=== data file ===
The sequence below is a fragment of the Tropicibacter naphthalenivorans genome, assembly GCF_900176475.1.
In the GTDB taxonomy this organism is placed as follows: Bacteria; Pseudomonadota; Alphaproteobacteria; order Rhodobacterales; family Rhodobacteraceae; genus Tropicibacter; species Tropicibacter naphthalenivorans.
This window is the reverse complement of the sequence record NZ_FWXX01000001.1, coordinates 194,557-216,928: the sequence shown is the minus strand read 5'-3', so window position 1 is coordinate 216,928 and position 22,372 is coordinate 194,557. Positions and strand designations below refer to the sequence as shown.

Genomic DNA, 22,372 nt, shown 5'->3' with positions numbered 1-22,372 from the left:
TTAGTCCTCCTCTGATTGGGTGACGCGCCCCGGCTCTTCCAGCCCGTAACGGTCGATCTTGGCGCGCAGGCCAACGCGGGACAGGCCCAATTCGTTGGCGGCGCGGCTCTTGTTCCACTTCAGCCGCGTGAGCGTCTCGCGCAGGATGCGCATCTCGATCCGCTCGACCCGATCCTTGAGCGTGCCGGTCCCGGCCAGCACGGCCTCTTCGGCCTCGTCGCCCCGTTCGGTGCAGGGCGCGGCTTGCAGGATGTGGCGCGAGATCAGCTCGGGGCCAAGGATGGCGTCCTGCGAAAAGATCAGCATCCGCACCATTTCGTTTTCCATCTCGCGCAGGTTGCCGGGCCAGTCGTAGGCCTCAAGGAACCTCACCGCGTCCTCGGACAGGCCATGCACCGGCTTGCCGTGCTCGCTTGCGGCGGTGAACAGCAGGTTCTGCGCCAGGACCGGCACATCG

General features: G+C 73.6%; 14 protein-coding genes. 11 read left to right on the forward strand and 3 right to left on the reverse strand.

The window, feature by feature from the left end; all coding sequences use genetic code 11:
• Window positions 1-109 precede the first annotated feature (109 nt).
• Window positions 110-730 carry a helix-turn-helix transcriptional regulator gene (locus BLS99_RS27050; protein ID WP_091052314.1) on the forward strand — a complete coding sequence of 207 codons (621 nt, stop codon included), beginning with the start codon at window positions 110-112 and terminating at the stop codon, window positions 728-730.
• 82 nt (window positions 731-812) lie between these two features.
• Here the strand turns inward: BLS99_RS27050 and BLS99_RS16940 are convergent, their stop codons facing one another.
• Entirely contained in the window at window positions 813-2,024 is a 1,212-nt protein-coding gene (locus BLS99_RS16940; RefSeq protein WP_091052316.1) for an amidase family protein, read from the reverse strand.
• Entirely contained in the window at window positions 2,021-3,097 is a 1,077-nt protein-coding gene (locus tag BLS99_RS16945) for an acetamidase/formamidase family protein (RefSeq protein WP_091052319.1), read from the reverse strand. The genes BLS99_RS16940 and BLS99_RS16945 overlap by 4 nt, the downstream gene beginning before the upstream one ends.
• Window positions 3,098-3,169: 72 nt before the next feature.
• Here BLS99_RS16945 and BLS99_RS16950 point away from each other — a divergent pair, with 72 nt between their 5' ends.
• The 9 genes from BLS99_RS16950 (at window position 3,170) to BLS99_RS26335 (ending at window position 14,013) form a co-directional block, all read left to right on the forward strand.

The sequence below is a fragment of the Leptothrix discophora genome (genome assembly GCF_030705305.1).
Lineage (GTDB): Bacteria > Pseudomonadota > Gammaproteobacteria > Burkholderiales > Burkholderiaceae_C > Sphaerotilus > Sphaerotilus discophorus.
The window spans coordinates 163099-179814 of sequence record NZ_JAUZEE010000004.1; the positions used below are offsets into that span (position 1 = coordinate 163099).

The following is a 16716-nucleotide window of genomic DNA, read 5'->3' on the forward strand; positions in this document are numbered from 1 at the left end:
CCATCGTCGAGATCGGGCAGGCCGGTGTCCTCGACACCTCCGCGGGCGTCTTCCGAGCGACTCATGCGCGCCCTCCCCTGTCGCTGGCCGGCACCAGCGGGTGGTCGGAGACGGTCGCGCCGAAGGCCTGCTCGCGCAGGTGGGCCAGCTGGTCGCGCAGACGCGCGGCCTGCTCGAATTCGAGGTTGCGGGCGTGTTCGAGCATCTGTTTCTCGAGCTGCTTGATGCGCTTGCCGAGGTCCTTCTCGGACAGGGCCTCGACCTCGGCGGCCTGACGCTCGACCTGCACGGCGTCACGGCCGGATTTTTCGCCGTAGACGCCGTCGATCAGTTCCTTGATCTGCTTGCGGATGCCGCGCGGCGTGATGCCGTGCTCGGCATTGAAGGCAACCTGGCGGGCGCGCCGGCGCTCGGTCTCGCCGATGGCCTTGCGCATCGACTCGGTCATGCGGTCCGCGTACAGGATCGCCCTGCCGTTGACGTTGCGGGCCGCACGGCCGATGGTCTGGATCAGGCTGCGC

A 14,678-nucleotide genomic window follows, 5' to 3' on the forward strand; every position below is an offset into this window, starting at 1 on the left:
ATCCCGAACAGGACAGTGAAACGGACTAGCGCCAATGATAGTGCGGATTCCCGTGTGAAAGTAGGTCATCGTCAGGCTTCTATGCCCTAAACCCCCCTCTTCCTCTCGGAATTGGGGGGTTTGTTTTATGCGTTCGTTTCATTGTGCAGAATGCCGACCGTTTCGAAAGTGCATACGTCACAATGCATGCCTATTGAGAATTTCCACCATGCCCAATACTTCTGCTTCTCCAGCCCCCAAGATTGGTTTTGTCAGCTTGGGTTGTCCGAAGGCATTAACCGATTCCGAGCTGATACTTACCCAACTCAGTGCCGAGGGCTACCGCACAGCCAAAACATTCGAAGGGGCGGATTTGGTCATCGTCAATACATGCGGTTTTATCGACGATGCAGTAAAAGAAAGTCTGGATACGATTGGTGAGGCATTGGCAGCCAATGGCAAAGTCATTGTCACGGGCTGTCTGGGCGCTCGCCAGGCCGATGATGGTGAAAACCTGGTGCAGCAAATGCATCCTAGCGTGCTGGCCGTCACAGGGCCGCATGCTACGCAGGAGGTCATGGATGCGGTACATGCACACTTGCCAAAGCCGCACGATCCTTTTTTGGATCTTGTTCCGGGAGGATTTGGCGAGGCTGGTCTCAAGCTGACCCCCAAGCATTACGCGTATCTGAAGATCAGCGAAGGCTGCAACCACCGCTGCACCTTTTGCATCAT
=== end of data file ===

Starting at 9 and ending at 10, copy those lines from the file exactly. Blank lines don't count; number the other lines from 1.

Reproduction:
• Window positions 110-730 carry a helix-turn-helix transcriptional regulator gene (locus BLS99_RS27050; protein ID WP_091052314.1) on the forward strand — a complete coding sequence of 207 codons (621 nt, stop codon included), beginning with the start codon at window positions 110-112 and terminating at the stop codon, window positions 728-730.
• 82 nt (window positions 731-812) lie between these two features.